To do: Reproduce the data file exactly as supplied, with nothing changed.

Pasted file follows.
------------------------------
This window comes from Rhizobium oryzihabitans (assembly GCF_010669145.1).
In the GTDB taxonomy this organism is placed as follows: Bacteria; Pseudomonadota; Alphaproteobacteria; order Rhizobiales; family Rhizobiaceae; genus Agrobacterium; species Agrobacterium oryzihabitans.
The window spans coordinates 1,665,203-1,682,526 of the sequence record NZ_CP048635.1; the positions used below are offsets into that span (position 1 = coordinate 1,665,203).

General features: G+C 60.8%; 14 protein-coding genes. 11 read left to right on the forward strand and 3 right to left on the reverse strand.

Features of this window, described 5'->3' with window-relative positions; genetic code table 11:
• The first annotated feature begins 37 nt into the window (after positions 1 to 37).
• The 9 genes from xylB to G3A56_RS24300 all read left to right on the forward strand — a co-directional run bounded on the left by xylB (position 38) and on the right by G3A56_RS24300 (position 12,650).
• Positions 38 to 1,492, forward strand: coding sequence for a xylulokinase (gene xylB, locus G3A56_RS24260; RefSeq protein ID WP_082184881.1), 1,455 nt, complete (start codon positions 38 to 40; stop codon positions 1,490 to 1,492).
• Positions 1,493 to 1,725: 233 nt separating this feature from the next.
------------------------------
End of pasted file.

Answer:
This window comes from Rhizobium oryzihabitans (assembly GCF_010669145.1).
In the GTDB taxonomy this organism is placed as follows: Bacteria; Pseudomonadota; Alphaproteobacteria; order Rhizobiales; family Rhizobiaceae; genus Agrobacterium; species Agrobacterium oryzihabitans.
The window spans coordinates 1,665,203-1,682,526 of the sequence record NZ_CP048635.1; the positions used below are offsets into that span (position 1 = coordinate 1,665,203).

General features: G+C 60.8%; 14 protein-coding genes. 11 read left to right on the forward strand and 3 right to left on the reverse strand.

Features of this window, described 5'->3' with window-relative positions; genetic code table 11:
• The first annotated feature begins 37 nt into the window (after positions 1 to 37).
• The 9 genes from xylB to G3A56_RS24300 all read left to right on the forward strand — a co-directional run bounded on the left by xylB (position 38) and on the right by G3A56_RS24300 (position 12,650).
• Positions 38 to 1,492, forward strand: coding sequence for a xylulokinase (gene xylB, locus G3A56_RS24260; RefSeq protein ID WP_082184881.1), 1,455 nt, complete (start codon positions 38 to 40; stop codon positions 1,490 to 1,492).
• Positions 1,493 to 1,725: 233 nt separating this feature from the next.